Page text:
motion detector aluminum wires

just got a motion detector to secure the side of my property, the china made motion detector has braided aluminum wires I haven't seen anything made with aluminum wires in years for modern electronics?
any advice
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On 3/4/2009 10:04 AM flir67 spake thus:

What makes you think they're aluminum? They're probably shiny silver-looking, which is what most small stranded wire looks like when you strip it. But probably not aluminum, so just go ahead and use it.
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David Nebenzahl wrote:

This may strike you as a bit odd and you may think I'm pulling your leg but this is a true story. Back in 1974 I was working for an electrical supply house when aluminum Romex was being sold. We also had copper clad aluminum Romex which had thin copper layer over the aluminum center. One day we got in a roll of 18 gauge thermostat wire that freaked me out. When I picked up reel, it was very light. It was like picking up a porous fire brick and expecting the weight of a standard brick. I stripped back the wire and found it to be copper clad aluminum. I've never seen aluminum electrical wire that small again. It wouldn't surprise me if the Chinese have developed very small aluminum wire because of the high cost of copper.
TDD
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The Daring Dufas wrote:

Back around 40 years ago I remember when the price of copper rose to a point where I started seeing TV CRT yokes and power transformers wound with aluminum magnet wire.
About 20 years ago the fan in the microwave oven we had back then stopped working. I found that the shaded pole motor winding was aluminum magnet wire and one end of the winding had broken loose from the terminal lug it was crimped under. I reconnected it it with a dab of conductive epoxy and it held up fine for several years until the magnetron gave out and we got a new microwave oven.
Jeff
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Jeff Wisnia wrote:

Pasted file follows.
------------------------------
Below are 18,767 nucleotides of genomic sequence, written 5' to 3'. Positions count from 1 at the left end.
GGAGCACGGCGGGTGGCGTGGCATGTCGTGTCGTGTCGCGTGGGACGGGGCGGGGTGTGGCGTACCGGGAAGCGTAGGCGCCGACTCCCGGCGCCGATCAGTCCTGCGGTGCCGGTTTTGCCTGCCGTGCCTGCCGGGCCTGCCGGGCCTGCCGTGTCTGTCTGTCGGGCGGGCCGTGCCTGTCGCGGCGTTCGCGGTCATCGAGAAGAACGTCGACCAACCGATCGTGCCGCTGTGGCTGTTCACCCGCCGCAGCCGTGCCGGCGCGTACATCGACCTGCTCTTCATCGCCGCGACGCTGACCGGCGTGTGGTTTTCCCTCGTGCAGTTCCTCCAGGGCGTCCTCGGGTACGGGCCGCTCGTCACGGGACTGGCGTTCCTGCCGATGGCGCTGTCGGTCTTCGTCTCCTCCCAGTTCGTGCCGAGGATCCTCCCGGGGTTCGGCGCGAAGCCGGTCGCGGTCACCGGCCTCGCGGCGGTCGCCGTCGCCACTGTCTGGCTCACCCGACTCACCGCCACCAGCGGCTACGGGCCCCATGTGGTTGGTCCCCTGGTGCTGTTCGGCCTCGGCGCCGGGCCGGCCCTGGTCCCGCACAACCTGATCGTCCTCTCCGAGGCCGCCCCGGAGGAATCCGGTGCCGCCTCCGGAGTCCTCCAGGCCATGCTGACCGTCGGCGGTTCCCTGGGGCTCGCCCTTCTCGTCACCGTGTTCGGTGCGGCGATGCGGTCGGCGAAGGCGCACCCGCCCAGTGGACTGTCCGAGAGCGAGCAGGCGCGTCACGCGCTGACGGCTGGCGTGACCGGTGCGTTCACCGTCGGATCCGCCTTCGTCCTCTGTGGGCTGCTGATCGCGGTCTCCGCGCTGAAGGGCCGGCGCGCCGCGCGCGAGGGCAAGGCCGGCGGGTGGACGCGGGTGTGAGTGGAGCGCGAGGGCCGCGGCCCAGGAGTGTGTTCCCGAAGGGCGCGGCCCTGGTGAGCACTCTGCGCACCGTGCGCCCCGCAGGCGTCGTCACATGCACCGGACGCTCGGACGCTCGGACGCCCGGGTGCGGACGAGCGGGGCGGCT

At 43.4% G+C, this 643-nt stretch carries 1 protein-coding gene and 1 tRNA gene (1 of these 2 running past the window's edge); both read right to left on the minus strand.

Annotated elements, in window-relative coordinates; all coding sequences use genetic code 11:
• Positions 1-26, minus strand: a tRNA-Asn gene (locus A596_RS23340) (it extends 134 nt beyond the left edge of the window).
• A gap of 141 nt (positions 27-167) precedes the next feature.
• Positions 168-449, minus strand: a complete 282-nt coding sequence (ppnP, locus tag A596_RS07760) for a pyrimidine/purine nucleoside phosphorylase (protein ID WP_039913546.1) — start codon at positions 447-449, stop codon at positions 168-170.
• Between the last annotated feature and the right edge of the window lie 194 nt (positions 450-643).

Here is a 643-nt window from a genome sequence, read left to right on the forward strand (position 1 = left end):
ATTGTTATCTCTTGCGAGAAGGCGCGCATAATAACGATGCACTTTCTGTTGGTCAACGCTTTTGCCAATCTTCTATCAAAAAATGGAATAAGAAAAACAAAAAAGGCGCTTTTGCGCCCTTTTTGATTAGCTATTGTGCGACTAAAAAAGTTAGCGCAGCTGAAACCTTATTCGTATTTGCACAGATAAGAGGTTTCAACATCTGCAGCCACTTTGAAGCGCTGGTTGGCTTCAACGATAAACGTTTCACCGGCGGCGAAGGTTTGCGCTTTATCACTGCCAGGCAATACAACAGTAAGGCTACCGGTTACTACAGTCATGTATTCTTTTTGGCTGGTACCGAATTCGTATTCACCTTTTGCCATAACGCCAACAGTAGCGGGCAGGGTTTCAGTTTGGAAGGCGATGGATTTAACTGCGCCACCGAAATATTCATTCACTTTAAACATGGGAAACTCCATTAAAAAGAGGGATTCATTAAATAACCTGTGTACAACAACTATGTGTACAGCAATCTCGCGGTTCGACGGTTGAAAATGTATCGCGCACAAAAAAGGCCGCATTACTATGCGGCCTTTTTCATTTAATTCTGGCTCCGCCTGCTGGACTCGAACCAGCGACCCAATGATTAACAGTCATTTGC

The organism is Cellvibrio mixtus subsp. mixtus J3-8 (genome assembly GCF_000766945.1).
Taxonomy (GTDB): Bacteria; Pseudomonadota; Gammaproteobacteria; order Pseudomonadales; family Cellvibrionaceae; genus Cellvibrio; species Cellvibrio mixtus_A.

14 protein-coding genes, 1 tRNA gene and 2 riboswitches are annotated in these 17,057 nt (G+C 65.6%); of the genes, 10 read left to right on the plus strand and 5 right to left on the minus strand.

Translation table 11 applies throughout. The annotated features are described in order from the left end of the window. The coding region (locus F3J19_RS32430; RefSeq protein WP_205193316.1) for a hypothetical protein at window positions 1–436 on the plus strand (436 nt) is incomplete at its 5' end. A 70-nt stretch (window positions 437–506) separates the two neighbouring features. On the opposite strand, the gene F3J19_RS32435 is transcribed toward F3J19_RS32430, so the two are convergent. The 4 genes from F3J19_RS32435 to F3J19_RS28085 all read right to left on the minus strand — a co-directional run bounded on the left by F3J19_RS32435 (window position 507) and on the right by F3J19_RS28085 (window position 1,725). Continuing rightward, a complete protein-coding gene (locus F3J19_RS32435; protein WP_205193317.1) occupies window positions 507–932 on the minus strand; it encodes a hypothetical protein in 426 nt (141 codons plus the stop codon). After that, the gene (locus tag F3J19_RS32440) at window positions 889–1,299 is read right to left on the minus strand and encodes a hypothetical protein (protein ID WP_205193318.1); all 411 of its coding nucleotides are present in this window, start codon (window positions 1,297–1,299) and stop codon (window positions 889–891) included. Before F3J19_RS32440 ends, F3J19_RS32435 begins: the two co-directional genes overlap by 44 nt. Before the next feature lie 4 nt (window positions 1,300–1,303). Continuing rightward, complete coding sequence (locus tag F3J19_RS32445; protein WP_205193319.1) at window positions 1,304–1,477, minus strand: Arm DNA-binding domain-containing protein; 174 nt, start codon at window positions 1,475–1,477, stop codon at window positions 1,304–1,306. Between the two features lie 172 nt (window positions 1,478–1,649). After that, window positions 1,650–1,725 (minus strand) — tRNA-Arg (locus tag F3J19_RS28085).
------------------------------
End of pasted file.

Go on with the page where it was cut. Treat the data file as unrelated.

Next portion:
A lot of the big wire I've run has been aluminum. The city electrical code around here prohibits any aluminum conductors smaller than #2 in house wiring. All the drops from the power company are aluminum and there are few problems with properly installed wiring of that type. The stuff I've seen burn up was because of the wrong type of connectors, devices and lack of anti-oxidation compound. Ignorance kills.
TDD
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On 3/4/2009 10:36 PM The Daring Dufas spake thus:

I'd never use aluminum in my own work. Not that there's anything intrinsically wrong with it, as you describe; just that I'm not experienced enough with it not to worry about problems.
Hasn't the cost of copper dropped over the last few months (along with oil)? According to Bloomberg, it's selling for about $168 a pound (copper futures: http://bloomberg.com/markets/commodities/cfutures.html ).
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David Nebenzahl wrote:

The price for a number of items manufactured with copper hasn't dropped yet. Last week, I replaced a 90 volt DC drive motor for a good customer and because of the high price, I told him where to get it so I wouldn't have to mark it up. A few years ago, the same motor cost around $300.00 and this newest one was more than $500.00. Even with the lower cost of things, nobody's spending any money. Perhaps if BeeHO would shut up, the market would quit dropping and the economy would perk up. We need some work! Money stimulates my package. *snicker*
TDD
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wrote:

Conductive epoxy eh????? Thanks for the tip .............. hadn't heard of that before. Terry.
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wrote:

Some years ago Bosch had the bright idea to save money by using aluminum wire wound starter solenoids. The failure rate was predictably high and our repair shop made out very well doing copper wound replacements that quickly appeared. Aluminum is a dandy material for all kinds of things if you respect its inherent properties.
Joe
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On 3/5/2009 8:17 AM Joe spake thus:

I hear it makes great rocket fuel.
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It's much more likely to be tin-plated copper, or a tin-copper alloy. If you're worried, see if you can solder it with tin-lead solder -- if you can, it's not aluminum.
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thanks for all the help, got another problem, the junction box is smaller than the new ones. the house was built in 1979. the screw pattern of this new light faceplate doesn't fit the old box. is their any retro fitting available or a face plate to convert the old to the new. removing the box is not possible. its cemented into the brick wall.
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flir67 wrote:

What are the dimensions of the existing box? Is it round, square or octagon?
TDD
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On 3/4/2009 12:51 PM flir67 spake thus:

What you need is a "universal crossbar", available just about everywhere. It's a circular plate with lots of holes and cutouts, made to mount light fixtures of any screw spacing to boxes of any screw spacing.
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>What you need is a "universal crossbar", available just about

thanks, you really know what your talking about. I found a kind of "universal crossbar box extender that has the old work and the new work holes. this should work fine. thanks again.
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